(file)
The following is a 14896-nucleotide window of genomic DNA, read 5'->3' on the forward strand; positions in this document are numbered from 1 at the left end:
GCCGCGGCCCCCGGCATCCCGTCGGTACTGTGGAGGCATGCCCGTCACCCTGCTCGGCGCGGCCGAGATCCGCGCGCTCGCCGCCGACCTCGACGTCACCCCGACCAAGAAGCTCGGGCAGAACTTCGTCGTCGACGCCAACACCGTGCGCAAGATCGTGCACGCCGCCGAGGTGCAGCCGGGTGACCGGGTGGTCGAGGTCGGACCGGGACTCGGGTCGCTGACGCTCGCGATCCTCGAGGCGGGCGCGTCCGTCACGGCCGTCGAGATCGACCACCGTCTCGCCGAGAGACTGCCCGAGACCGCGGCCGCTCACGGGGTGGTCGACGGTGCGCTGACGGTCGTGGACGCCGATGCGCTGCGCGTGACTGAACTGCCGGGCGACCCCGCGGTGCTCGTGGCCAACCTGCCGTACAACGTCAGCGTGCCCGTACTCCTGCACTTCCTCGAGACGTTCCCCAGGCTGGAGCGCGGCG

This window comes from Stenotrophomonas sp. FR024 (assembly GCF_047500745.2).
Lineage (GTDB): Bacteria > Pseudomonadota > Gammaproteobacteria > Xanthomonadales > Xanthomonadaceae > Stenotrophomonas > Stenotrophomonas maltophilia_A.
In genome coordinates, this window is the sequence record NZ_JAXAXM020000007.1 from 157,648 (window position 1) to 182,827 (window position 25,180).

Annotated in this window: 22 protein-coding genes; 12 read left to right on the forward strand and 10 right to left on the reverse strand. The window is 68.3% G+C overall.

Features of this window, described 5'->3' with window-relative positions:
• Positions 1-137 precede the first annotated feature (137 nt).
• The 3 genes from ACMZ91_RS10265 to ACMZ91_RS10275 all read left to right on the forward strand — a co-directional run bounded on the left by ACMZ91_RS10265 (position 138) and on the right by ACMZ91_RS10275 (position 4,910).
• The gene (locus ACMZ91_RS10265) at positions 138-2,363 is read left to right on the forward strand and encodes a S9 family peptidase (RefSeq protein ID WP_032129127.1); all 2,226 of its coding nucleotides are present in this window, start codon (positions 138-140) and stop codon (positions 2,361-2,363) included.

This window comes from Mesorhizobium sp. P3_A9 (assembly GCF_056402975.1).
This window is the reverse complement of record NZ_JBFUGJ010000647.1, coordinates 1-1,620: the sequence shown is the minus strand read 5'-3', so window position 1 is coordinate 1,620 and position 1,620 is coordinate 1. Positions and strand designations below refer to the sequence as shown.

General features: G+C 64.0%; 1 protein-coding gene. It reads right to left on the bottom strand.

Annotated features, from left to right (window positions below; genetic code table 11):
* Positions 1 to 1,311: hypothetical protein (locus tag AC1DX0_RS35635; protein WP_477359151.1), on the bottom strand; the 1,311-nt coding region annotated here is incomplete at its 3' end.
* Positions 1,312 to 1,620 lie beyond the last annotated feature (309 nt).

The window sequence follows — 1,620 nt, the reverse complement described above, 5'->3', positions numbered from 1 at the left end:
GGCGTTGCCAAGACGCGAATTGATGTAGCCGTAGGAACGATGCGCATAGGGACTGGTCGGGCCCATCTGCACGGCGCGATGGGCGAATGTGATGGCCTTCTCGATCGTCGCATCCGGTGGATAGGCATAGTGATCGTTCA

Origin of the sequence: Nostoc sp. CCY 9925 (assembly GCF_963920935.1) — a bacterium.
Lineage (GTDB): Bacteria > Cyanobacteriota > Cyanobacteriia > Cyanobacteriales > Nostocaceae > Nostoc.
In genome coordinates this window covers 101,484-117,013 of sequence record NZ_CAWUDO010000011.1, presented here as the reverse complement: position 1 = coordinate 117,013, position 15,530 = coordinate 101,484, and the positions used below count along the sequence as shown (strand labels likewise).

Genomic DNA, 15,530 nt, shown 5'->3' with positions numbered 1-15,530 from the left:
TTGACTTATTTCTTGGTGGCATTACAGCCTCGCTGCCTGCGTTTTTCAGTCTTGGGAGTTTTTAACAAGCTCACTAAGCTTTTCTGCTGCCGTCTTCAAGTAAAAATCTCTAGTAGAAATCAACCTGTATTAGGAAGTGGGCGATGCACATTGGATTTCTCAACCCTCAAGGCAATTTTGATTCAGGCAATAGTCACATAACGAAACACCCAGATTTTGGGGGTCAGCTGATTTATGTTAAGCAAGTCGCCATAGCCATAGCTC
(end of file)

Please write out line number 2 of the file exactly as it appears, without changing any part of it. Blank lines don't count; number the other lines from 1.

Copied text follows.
GCCGCGGCCCCCGGCATCCCGTCGGTACTGTGGAGGCATGCCCGTCACCCTGCTCGGCGCGGCCGAGATCCGCGCGCTCGCCGCCGACCTCGACGTCACCCCGACCAAGAAGCTCGGGCAGAACTTCGTCGTCGACGCCAACACCGTGCGCAAGATCGTGCACGCCGCCGAGGTGCAGCCGGGTGACCGGGTGGTCGAGGTCGGACCGGGACTCGGGTCGCTGACGCTCGCGATCCTCGAGGCGGGCGCGTCCGTCACGGCCGTCGAGATCGACCACCGTCTCGCCGAGAGACTGCCCGAGACCGCGGCCGCTCACGGGGTGGTCGACGGTGCGCTGACGGTCGTGGACGCCGATGCGCTGCGCGTGACTGAACTGCCGGGCGACCCCGCGGTGCTCGTGGCCAACCTGCCGTACAACGTCAGCGTGCCCGTACTCCTGCACTTCCTCGAGACGTTCCCCAGGCTGGAGCGCGGCG